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Wu, Qiusheng; Lane, Charles R. (2017)
Languages: English
Types: Article
Subjects:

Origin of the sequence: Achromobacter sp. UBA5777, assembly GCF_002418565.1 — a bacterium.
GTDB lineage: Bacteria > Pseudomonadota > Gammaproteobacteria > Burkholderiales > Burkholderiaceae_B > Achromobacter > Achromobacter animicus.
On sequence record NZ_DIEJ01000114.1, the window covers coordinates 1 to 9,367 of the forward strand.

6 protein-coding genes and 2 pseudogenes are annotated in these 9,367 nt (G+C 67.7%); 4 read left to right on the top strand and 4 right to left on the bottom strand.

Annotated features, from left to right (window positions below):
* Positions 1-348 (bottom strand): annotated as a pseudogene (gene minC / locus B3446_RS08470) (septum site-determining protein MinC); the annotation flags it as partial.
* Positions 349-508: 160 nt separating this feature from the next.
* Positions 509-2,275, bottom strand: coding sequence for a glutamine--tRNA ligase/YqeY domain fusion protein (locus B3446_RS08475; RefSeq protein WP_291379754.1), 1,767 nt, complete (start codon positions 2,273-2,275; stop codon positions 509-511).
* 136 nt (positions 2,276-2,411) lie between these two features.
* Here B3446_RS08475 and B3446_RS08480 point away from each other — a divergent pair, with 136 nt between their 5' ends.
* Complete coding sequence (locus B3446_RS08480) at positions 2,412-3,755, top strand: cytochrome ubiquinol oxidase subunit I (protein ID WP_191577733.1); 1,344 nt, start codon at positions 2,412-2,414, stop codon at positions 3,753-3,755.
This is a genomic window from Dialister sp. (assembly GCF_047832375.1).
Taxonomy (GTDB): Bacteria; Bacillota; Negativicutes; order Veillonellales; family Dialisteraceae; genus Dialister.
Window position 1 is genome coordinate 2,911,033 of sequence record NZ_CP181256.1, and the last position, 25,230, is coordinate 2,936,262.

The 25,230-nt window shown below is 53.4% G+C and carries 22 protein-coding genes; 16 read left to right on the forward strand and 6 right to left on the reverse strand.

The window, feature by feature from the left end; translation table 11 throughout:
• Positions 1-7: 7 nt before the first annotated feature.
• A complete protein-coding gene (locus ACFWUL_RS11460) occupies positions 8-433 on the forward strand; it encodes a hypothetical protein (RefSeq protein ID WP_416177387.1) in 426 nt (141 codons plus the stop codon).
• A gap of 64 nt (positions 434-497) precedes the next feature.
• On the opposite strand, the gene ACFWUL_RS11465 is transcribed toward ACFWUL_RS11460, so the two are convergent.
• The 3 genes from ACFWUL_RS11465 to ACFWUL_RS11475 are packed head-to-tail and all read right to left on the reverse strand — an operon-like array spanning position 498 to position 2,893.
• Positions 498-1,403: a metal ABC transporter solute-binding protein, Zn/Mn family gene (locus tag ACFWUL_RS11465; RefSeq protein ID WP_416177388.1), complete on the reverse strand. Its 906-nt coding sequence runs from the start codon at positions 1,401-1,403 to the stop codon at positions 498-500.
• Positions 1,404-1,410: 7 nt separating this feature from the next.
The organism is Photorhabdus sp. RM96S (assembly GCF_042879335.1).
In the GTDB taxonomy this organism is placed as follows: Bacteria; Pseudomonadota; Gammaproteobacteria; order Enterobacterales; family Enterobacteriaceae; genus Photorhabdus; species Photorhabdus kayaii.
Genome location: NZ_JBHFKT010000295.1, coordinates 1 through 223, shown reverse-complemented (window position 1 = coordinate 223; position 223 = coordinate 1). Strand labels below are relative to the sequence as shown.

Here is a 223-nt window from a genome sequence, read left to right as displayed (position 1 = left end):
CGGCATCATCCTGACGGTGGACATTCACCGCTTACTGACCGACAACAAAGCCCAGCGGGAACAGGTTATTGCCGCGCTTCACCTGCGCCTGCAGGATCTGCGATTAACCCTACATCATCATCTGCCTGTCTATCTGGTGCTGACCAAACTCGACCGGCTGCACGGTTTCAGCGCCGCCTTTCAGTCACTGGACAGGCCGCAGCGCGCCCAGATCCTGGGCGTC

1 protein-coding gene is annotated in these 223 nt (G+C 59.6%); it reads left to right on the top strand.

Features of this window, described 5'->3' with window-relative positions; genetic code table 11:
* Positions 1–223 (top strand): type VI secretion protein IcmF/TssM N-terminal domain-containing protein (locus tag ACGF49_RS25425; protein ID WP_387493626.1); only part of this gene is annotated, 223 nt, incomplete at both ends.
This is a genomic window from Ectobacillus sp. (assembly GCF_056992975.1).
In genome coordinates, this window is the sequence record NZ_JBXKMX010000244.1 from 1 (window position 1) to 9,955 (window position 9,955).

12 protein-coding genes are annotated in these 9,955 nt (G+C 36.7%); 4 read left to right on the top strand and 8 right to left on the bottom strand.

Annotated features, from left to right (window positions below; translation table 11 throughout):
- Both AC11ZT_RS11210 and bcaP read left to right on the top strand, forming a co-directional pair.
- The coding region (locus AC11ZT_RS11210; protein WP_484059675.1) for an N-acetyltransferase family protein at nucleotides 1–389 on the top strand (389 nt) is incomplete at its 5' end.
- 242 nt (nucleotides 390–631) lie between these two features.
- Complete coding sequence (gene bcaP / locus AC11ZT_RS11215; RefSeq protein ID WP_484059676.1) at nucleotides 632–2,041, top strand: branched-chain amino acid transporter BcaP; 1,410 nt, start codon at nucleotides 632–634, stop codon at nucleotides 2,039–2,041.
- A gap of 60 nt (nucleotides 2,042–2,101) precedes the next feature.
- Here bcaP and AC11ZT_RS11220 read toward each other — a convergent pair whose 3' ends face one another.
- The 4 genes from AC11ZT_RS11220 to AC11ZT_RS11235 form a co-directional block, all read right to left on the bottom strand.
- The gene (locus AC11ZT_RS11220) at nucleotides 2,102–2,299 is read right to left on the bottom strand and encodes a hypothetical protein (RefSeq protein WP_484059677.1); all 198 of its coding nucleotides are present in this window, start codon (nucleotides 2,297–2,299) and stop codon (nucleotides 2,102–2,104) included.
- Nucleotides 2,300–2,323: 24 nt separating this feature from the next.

In traditional watershed delineation and topographic modeling, surface depressions are generally treated as spurious features and simply removed from a digital elevation model (DEM) to enforce flow continuity of water across the topographic surface to the watershed outlets. In reality, however, many depressions in the DEM are actual wetland landscape features that are seldom fully filled with water. For instance, wetland depressions in the Prairie Pothole Region (PPR) are seasonally to permanently flooded wetlands characterized by nested hierarchical structures with dynamic filling-spilling-merging surface-water hydrological processes. The objectives of this study were to delineate hierarchical wetland catchments and model their hydrologic connectivity using high-resolution LiDAR data and aerial imagery. The graph theory-based contour tree method was used to delineate the hierarchical wetland catchments and characterize their geometric and topological properties. Potential hydrologic connectivity between wetlands and streams were simulated using the least-cost path algorithm. The resulting flow network delineated putative temporary or seasonal flow paths connecting wetland depressions to each other or to the river network at scales finer than available through the National Hydrography Dataset. The results demonstrated that our proposed framework is promising for improving overland flow simulation and hydrologic connectivity analysis.
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